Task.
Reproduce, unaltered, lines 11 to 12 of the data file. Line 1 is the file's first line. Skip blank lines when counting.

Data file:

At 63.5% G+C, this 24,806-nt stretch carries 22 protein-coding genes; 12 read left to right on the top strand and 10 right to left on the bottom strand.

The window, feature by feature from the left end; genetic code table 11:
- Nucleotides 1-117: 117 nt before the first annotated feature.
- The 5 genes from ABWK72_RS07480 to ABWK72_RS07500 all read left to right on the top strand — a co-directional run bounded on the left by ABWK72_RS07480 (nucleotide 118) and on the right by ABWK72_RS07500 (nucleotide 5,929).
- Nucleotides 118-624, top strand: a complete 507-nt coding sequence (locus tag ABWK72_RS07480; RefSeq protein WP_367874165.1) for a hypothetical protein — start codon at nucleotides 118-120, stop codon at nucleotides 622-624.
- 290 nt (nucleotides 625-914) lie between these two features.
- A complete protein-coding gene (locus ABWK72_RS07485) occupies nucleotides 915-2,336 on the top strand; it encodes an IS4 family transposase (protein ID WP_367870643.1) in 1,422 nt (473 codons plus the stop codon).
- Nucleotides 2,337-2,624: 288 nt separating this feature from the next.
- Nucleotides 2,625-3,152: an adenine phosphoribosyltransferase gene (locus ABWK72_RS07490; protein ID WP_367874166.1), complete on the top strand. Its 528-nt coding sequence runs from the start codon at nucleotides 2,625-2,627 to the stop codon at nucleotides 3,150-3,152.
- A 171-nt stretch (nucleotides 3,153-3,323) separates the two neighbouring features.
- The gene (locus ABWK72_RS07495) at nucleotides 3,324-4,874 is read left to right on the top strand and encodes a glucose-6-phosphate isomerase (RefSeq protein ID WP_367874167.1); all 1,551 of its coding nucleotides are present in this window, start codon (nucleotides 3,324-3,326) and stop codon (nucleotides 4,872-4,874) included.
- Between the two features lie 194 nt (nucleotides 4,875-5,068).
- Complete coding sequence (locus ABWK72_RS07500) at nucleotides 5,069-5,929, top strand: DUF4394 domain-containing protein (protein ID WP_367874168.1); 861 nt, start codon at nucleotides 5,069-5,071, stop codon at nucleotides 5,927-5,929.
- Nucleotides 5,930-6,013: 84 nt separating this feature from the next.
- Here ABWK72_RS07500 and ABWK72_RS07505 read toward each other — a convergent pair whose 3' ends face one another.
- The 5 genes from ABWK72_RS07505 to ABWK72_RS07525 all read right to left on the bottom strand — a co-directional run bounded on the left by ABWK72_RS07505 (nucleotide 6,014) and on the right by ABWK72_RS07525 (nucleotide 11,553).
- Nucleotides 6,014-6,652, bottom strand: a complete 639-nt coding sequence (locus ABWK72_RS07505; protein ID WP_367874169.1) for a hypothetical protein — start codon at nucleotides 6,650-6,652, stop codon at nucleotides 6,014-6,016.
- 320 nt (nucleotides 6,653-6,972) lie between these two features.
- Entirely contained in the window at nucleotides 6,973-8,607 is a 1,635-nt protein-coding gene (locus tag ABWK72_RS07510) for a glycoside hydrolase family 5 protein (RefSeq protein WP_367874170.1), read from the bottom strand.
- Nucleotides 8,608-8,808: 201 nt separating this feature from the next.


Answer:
- The gene (locus ABWK72_RS07495) at nucleotides 3,324-4,874 is read left to right on the top strand and encodes a glucose-6-phosphate isomerase (RefSeq protein ID WP_367874167.1); all 1,551 of its coding nucleotides are present in this window, start codon (nucleotides 3,324-3,326) and stop codon (nucleotides 4,872-4,874) included.
- Between the two features lie 194 nt (nucleotides 4,875-5,068).